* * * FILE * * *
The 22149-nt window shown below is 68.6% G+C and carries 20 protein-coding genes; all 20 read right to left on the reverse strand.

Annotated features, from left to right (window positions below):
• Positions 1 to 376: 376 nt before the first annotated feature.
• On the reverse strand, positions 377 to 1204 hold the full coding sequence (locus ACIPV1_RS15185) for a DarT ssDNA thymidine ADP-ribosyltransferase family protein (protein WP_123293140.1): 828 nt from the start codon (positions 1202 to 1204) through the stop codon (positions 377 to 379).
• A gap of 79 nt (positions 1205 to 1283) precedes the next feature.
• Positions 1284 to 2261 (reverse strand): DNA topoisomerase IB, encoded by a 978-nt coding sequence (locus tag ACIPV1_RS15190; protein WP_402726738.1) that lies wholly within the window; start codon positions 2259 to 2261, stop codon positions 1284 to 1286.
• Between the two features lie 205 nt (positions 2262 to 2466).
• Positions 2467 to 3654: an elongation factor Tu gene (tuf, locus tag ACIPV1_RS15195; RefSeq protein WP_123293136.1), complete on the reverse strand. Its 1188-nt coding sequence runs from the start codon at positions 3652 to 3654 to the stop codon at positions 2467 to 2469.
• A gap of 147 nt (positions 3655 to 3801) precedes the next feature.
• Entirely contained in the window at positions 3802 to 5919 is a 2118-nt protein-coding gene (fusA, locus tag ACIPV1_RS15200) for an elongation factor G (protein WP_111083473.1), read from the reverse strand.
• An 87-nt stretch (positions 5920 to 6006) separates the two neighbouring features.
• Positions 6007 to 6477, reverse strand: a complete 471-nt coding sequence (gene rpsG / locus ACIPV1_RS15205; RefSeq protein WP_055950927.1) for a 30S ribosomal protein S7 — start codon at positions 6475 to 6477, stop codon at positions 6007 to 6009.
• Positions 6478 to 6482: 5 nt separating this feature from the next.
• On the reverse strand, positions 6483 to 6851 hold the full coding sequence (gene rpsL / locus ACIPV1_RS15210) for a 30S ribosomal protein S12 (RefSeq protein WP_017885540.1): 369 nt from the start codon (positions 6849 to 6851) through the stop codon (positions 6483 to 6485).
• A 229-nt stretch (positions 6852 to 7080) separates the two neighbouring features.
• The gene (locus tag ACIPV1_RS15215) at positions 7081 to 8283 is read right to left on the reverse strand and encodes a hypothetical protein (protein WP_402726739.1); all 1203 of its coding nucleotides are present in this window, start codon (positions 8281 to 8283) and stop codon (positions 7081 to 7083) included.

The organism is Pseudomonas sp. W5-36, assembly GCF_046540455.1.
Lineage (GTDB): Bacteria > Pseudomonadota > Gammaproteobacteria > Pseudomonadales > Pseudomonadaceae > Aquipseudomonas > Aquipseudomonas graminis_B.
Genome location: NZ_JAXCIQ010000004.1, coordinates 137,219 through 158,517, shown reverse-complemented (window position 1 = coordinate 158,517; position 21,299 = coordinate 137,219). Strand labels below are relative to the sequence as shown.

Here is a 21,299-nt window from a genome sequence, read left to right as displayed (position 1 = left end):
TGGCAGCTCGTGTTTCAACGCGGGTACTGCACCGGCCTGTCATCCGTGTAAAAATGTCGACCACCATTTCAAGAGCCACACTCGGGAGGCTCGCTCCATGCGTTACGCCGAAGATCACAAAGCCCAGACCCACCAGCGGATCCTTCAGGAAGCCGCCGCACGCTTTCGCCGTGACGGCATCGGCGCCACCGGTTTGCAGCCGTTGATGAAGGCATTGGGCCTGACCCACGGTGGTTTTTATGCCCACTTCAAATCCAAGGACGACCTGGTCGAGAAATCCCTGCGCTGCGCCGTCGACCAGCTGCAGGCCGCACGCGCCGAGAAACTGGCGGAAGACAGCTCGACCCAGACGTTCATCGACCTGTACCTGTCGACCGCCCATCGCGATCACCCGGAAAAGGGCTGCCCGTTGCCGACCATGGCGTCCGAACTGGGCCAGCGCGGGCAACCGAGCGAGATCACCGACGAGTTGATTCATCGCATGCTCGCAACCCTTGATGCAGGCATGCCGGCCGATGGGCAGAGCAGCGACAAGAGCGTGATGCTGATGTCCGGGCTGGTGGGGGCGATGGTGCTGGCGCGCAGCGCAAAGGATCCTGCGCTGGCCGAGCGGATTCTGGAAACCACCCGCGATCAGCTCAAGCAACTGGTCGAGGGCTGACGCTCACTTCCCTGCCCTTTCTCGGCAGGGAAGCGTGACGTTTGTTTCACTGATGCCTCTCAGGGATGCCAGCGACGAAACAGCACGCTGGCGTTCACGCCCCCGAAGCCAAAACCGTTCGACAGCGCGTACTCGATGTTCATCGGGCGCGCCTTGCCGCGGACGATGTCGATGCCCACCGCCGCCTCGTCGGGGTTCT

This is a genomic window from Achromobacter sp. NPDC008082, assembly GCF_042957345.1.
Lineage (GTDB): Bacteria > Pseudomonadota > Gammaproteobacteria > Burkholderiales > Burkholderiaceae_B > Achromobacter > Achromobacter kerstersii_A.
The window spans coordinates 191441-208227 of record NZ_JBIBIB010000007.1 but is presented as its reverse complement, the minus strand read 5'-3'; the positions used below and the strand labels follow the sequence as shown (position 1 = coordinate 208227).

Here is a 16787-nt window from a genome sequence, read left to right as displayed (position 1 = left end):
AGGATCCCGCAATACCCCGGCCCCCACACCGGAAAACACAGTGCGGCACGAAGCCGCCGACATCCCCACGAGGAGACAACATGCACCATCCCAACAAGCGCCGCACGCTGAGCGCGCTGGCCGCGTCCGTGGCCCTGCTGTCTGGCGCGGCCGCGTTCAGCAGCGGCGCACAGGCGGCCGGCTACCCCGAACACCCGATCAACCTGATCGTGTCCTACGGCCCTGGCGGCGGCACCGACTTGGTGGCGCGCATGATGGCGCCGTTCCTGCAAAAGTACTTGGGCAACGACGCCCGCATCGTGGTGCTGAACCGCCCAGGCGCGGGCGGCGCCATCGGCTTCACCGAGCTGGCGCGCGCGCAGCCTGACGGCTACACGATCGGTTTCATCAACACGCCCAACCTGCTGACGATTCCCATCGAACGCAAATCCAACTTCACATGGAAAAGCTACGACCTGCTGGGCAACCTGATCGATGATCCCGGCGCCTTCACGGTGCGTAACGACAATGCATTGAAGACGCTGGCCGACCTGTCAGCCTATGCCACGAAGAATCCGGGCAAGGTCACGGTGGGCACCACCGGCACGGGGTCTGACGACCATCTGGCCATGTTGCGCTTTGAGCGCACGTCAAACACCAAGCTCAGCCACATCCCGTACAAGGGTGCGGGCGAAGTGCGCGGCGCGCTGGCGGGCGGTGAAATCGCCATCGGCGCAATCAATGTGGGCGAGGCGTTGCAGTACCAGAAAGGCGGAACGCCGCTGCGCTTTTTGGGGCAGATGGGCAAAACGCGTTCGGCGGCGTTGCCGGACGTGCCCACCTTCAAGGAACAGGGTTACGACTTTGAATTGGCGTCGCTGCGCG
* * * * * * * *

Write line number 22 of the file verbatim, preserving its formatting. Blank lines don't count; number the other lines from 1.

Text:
This is a genomic window from Achromobacter sp. NPDC008082, assembly GCF_042957345.1.